You know how Melbournites can get about our coffee – if you dis my macchiato dealer, you’ll get into a stoush faster than you can say “Carlton sucks”.
One of my locals is the Postal Hall. I was intrigued recently by the particular visual dialect they use to make their tasks and queues visible. Look at the pictures below:
This is a queue. And the arrangement of spoons, bottle caps and milk jugs are the visual language.
The first cup in the queue is a flat white (milk jug) for the outside right table (see bottle cap), with one sugar (1 spoon). And it’s followed up by a cafe latte with two sugars for the same table.
If customers have a special requirement, this is signalled with the use of an ice cream stick: “smokin hot”!
The waitstaff bring the jobs in and set them up, and the barista creates the brew. No need to read a list, a quick glance at the setup tells the barista all he needs to know.
Next up, WIP queue limits?
We’d love to hear of other examples. Seen any lately?
Spotted: Postal Hall, 116 Russell St, Melbourne.
Trying to keep track of time spent on different tasks. Or clients. Or projects. Maybe you have had this problem. I know I have. You want to do it easily as you go. We all hate timesheets, and trying to remember what we did all day. Imagine if it easy. Imagine if it was fun!
If you’re a consultant, you need it for billing purposes. If you’re not, your boss, or your timesheet might require it – or you might just be interested in understanding your work. Michael Hunger had this problem, and he created this 3D hack to solve it:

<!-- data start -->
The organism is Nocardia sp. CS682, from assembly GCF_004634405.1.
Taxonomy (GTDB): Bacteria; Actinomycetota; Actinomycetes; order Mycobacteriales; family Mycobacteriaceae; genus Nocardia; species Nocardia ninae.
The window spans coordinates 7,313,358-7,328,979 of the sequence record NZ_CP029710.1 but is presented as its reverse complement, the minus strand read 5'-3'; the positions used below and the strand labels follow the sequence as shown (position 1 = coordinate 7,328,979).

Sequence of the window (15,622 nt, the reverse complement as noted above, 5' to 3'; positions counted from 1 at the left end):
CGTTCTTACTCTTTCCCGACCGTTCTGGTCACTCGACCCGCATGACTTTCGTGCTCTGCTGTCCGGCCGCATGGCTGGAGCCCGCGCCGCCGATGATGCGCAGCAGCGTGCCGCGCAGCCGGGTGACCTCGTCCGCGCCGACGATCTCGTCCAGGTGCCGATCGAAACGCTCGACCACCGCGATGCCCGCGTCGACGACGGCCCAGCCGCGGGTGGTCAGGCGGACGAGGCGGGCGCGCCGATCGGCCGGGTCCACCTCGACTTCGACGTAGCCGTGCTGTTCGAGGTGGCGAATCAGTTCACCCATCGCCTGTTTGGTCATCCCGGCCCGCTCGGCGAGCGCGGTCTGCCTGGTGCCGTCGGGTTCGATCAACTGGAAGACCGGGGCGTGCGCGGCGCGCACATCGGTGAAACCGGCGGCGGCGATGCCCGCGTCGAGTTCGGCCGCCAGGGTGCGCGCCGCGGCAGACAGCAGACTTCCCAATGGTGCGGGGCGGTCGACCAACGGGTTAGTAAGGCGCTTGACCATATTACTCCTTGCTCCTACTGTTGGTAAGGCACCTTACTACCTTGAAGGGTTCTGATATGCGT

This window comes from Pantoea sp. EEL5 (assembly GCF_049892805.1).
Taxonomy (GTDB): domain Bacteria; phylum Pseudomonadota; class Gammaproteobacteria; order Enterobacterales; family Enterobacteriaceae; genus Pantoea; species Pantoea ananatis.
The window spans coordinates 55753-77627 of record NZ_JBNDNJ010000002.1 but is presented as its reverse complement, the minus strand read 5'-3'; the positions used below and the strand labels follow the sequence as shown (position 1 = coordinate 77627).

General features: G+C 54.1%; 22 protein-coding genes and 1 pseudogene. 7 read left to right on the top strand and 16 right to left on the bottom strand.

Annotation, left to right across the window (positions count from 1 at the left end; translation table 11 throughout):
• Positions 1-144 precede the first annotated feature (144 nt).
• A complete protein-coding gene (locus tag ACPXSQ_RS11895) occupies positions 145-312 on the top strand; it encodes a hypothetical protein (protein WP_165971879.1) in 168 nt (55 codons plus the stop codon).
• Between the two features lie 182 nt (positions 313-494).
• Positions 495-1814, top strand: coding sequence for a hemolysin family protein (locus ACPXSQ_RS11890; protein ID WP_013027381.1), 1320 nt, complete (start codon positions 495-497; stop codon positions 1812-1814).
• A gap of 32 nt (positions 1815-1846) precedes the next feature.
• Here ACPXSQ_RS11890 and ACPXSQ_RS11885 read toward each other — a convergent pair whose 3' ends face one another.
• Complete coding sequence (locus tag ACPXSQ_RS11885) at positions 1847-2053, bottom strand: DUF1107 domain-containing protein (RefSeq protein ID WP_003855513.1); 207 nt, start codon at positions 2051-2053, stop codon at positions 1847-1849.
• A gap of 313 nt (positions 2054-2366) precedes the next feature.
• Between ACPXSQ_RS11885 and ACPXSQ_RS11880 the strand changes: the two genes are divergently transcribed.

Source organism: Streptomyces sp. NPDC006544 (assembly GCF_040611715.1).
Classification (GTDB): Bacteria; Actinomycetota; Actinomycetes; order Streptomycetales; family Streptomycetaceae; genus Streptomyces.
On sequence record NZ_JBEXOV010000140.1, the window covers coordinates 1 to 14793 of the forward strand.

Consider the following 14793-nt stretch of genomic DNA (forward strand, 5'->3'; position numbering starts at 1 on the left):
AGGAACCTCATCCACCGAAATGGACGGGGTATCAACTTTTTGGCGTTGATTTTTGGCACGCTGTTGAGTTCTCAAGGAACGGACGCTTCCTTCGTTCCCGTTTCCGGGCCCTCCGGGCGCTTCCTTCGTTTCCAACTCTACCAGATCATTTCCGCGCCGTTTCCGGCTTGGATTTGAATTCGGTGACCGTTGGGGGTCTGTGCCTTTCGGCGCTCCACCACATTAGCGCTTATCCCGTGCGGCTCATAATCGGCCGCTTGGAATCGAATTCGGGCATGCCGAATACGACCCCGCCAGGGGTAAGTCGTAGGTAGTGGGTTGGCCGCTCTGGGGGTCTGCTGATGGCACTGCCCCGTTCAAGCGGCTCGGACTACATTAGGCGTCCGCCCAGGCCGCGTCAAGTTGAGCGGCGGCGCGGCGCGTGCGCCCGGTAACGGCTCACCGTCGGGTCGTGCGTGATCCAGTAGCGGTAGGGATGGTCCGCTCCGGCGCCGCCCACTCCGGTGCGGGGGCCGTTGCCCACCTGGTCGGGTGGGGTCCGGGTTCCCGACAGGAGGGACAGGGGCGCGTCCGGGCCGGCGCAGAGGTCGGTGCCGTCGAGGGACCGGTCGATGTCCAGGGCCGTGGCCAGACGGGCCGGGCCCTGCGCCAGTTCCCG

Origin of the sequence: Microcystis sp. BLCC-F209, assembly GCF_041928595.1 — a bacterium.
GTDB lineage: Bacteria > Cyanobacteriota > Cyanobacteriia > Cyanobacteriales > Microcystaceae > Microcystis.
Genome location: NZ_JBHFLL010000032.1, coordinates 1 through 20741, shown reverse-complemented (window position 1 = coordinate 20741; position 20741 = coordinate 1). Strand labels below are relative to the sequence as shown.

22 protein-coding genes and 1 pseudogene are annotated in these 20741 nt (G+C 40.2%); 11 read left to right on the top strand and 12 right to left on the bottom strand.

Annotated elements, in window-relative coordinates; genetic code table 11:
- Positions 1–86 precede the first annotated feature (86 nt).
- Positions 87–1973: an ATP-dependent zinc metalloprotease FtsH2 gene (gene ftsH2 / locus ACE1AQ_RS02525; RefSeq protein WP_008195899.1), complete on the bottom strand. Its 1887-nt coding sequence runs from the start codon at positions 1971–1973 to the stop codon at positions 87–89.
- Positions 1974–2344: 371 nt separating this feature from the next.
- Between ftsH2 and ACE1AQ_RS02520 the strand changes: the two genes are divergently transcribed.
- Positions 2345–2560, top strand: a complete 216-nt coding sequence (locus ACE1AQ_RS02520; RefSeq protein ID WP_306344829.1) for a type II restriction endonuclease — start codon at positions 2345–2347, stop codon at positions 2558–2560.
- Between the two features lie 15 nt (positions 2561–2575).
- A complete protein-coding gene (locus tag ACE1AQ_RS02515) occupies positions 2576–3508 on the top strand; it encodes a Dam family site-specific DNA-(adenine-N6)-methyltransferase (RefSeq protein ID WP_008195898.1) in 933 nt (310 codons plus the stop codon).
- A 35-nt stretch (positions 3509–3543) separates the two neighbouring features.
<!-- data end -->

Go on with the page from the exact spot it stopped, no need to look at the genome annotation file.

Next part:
Here’s how it works.
Right there, that’s Michael’s week. Each row of bricks represents an hour, and each tower is a day. As he goes through his day, he uses the coloured blocks to represent the project he’s working on (the box of lego came with 8 colours, and he figures thats enough to cover his projects). As he goes hour by hour, he adds the coloured bricks to the row for that hour. And builds up his day. The sizes of the bricks allow Michael to track in 15 minute increments, which should be enough.
When he’s building his day tower, he has a single unit lego “day” ruler next to it, to remind him how high 8 hours is. For him, thats his 10am to 6pm day. You can see this below:
Read the full details about this hack on Michael’s excellent blog, Better Software Development.
In my experience, digital card walls don’t really cut it. For me, they can’t compete with the tactility of the real thing – I just don’t get the same kinesthetic feedback when I move a card on a digital board. However, they are a reality of working life for many teams and I’m pretty excited to post our first Digital board hack here!
One of our readers works in a team who’d struck just this problem. A restructure meant that they were suddenly working with remote teams and their trusty cardboard and sharpie system didn’t cut it anymore. One of the things that didn’t easily transition over was the system of icons that they used to indicate things such as Blocked, Kicked Off, Bug. You know, those ones we have such fun printing, cutting, laminating and sticking on the front of cards to tell us all kinds of useful stuff.
The solution is actually pretty simple. Set up dummy users in Trello and give them profile pics that represent Blocked, Bug, etc. Add them as ‘members’ to cards and therefore see the “blocked” icon badge on it. As Dave tells it:
“[We] set up dummy email accounts associated with icons in gravatar.com. Then we could add them as members to our Trello board and use the icons as status stickers for our cards. [We gave them] all the same prefix as board member names (“z_blocked”, “z_kicked_off”, “z_walked_through”) [so that] these icon accounts are all … together in any listing.”